"We're listening. To birds."
Artigas opened his mouth to protest this absurdity but nothing could come out because in the time it took to draw his next breath it had occurred, it was too late, the sound of the field flooded his body, birds sang in the sky and in the leaves, his bones were bursting open, there were birds in his bones, singing, small and loud and delicate, hidden in flesh, hidden in foliage, saying the unsayable in keens and croons and cries, almost unbearable; the field, the fierce little throats, the open world, beyond his understanding, and the sound shimmered open and spilled a secret music that could steal him and never bring him back. He filled with terror and something else and had to pee or cry but couldn't, and so he buried his face in musky grass and listened to birds.
They found no baby that day. In fact, on New Year's, it was neither Tía Tita nor Artigas but young Carlita Robles who galloped to the plaza with the news. Artigas saw her walnut braids flying behind her with the exact same hue and gleam as her horse, as if they had been soaked in the same dye. Her timing was perfect. The century was nine hours old.
The plaza's cobbles sizzled from the stare of morning sun. Stragglers still clung to the site of the party: snoring drunks, young lovers, stray dogs, Artigas with his worn guitar (with which he strained, against all reason, to enter the hidden lairs of sound). The devout Doña Rosa still hadn't emerged from church. She'd been there since midnight. She'd been fasting since Christmas so that God would not make their miracle a bad one, like a massacre or cholera or a flood of infidelities (though nobody took her campaign too seriously, as three years earlier, when her son had disappeared with Aparicio Saravia's rebel forces, she'd become obsessed with fasts and prayer and if her husband couldn't find her he simply rode to church, where he'd invariably catch his kneeling wife and bring her home to cook his dinner. Such a patient man, people said. Not an easy lot, to be cuckolded by God).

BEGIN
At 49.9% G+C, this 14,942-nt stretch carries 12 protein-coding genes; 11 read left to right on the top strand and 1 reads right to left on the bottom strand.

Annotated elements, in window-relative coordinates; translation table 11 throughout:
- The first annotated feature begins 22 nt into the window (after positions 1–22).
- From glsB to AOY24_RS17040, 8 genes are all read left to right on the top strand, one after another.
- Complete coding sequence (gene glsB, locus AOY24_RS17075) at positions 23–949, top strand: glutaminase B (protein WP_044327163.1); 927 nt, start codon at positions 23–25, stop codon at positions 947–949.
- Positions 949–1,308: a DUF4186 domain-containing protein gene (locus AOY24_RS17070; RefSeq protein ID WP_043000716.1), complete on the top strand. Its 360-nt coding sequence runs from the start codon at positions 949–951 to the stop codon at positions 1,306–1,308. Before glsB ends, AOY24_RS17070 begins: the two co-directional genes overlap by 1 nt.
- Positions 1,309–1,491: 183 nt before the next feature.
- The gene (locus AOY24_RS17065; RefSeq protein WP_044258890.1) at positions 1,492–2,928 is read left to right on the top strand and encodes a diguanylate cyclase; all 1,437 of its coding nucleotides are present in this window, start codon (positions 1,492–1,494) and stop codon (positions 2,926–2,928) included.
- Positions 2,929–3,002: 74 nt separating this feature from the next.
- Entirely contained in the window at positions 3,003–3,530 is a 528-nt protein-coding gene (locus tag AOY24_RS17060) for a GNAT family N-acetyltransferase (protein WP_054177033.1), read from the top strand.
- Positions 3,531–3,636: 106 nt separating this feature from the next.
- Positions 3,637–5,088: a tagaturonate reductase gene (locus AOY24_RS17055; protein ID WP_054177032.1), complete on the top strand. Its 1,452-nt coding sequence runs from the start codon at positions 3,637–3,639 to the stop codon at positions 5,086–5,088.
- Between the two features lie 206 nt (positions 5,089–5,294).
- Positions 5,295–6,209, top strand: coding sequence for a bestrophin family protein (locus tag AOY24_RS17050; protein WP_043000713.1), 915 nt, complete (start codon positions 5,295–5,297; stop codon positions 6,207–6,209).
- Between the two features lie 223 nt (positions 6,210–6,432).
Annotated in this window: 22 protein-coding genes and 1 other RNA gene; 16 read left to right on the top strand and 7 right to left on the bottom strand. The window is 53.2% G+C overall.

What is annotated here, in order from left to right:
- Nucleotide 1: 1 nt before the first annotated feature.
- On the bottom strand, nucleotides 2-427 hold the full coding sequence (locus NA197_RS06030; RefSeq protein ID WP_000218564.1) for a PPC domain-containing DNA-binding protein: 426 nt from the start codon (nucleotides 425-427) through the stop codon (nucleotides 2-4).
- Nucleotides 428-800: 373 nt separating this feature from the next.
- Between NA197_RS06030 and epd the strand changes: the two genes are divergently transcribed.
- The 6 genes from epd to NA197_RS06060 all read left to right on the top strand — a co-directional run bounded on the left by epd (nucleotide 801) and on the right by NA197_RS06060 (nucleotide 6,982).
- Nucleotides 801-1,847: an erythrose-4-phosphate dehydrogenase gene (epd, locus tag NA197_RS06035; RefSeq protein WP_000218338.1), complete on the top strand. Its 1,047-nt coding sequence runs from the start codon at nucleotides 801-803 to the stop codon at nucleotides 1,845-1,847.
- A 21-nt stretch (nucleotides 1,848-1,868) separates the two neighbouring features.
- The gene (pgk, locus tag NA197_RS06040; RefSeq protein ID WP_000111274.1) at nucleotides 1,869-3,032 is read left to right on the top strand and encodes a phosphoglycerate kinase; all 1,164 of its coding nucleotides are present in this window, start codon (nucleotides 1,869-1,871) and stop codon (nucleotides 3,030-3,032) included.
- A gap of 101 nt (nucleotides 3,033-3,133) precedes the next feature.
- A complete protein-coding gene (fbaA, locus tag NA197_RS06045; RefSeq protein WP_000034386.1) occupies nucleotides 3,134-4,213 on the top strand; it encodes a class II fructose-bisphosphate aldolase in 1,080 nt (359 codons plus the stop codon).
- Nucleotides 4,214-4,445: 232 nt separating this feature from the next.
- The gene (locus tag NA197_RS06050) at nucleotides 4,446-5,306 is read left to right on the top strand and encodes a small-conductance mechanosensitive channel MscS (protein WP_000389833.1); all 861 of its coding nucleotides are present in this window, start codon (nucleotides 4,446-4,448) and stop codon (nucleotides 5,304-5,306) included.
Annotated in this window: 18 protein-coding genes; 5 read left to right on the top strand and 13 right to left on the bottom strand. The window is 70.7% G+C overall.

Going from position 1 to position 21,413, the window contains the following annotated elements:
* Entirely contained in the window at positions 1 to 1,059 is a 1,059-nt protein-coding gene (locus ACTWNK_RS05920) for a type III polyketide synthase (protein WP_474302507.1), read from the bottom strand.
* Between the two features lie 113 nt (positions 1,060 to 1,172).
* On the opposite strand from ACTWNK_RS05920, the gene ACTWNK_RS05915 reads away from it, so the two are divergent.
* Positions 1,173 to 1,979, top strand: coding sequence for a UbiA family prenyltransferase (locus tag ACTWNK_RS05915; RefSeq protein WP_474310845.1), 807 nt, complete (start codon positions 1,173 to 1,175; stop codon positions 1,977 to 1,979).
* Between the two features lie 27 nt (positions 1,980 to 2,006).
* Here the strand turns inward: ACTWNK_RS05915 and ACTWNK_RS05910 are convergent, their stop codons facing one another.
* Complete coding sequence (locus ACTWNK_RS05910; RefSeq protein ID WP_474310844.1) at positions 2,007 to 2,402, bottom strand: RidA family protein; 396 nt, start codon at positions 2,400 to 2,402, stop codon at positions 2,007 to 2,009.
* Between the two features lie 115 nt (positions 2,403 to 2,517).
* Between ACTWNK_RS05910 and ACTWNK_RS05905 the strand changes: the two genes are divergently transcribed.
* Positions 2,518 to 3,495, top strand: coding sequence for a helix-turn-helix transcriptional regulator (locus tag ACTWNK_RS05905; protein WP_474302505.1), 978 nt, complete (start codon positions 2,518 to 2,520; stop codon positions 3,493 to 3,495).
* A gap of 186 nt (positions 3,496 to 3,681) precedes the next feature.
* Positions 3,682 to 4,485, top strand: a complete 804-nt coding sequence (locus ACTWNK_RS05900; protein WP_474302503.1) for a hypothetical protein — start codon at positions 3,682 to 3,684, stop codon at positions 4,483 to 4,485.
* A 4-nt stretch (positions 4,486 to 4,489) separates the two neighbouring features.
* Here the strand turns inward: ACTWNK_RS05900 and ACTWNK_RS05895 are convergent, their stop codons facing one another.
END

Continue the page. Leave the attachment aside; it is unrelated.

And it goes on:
"I found itthe miracle!" Carlita called. "There's a baby in a tree!"
Artigas stopped strumming, the couples stopped kissing, and Alfonso the shopkeeper lifted his groggy head from the bench.
"Are you sure?"
"Of course I'm sure."
"Let's go see."
They went to the chapel first, to tell Doña Rosa. Stained light eased over their heads and sidled to the pews, down the aisle, over Doña Rosa's pious back. Carlita dipped into holy water and made a rushed sign of the cross. Artigas followed suit for her sake (she was so pretty).
"Doña Rosa," Carlita whispered. "The miracle. There's a baby in a ceibo!"
Doña Rosa looked up from her rosary. "A baby?"
"Ah." She frowned. "What a blessing."
They rode the dirt path toward the eastern edge of Tacuarembó. Artigas settled into the hot equine muscle beneath his legs. The sleepless night had left a veneer of alert exhaustion and he didn't want to rest. He would ride his horse to the edge of town; he would ride his horse to the edge of the world; it was a new century, he would ride and ride, and a baby could be, no it couldn't, impossible, but if it was. How bright the colors were around him, the green and gold of summer grass, the hot blue of morning sky, the dark-wood brown of the ranchitos out of which more people came to join their travels. Kerchiefed women craned their heads through curtained doorways for the news, then left embers glowing alone in cooking pots. Men drinking mate in the sun untied their horses and scooped their children into saddles.
Excerpted from The Invisible Mountains by Carolina De Robertis Copyright © 2009 by Carolina De Robertis. Excerpted by permission of Knopf. All rights reserved. No part of this excerpt may be reproduced or reprinted without permission in writing from the publisher.
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No Man's Land
by Simon Tolkien
Inspired by the experiences of his grandfather, J. R. R. Tolkien, during World War I.
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